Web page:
Space travel company Virgin Galactic on Wednesday said it had reached an agreement with Boeing subsidiary Aurora Flight Sciences to build two new air launch carrier aircraft for its spaceships.
These new motherships will replace Virgin Galactic's existing carrier plane — the VMS Eve built by Scaled Composites — with the first of the new aircraft due to enter service by 2025. The company also plans to launch new Delta-class spaceships the same year.
The value of the contract was not disclosed.
Virgin Galactic CEO Michael Colglazier said in a statement the next generation motherships "will be faster to produce, easier to maintain and will allow us to fly substantially more missions each year."
He added the goal was 400 flights per year from the company's base in New Mexico, called Spaceport America.
Todd Citron, Boeing's Chief Technology Officer added, "Boeing is excited to contribute our culture of safety, our operational excellence, and our expertise in aircraft design and manufacturing to help advance human space travel."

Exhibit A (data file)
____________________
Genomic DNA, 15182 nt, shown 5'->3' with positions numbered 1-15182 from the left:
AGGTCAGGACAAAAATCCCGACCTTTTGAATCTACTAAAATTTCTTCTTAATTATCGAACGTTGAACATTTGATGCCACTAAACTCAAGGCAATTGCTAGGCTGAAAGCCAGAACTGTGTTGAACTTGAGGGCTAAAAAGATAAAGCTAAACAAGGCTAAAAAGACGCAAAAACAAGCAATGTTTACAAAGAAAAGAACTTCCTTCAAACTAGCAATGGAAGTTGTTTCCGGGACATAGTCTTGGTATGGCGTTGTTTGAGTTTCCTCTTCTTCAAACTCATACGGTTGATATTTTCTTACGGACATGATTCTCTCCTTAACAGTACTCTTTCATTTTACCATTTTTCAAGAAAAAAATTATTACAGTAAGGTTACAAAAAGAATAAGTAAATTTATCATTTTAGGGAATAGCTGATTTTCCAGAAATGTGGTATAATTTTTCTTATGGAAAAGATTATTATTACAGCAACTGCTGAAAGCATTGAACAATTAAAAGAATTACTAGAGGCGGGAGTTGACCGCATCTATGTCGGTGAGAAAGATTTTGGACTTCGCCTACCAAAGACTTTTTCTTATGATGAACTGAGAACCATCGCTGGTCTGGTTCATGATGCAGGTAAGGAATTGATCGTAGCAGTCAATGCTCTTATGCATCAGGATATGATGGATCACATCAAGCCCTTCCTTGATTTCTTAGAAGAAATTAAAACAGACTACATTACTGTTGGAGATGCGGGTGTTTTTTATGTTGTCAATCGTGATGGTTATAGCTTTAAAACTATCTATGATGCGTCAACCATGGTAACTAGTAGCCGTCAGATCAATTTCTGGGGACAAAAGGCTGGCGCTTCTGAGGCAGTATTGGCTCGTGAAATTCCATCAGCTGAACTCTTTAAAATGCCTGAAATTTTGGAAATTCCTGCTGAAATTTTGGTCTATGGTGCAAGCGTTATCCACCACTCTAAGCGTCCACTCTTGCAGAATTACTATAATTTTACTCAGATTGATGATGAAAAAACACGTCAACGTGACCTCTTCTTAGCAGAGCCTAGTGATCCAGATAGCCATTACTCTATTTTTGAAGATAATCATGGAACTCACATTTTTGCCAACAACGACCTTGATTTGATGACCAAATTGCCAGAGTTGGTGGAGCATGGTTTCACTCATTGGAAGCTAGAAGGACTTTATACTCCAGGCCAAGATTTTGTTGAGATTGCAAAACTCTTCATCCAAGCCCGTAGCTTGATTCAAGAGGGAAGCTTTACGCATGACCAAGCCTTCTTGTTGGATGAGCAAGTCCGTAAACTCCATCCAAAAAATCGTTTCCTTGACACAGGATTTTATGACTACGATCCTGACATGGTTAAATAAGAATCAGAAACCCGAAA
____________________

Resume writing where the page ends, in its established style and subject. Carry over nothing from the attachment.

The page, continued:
The statement did not however offer any technical details.
Established in 2004, Virgin Galactic is looking to build on the success of a high profile test mission in 2021, which saw its founder Richard Branson experience a few minutes' weightlessness on the edge of space.
Unlike other companies that use vertical-launch rockets, Virgin Galactic uses a carrier aircraft that takes off from a runway, gains high altitude, and drops a rocket-powered spaceplane that soars into space before gliding back to Earth.
Both VMS Eve and the company's spaceplane VMS Unity are at the company's production facility in Mojave, California, where they are undergoing maintenance. Virgin Galactic said its first commercial missions will begin in the first quarter of 2023.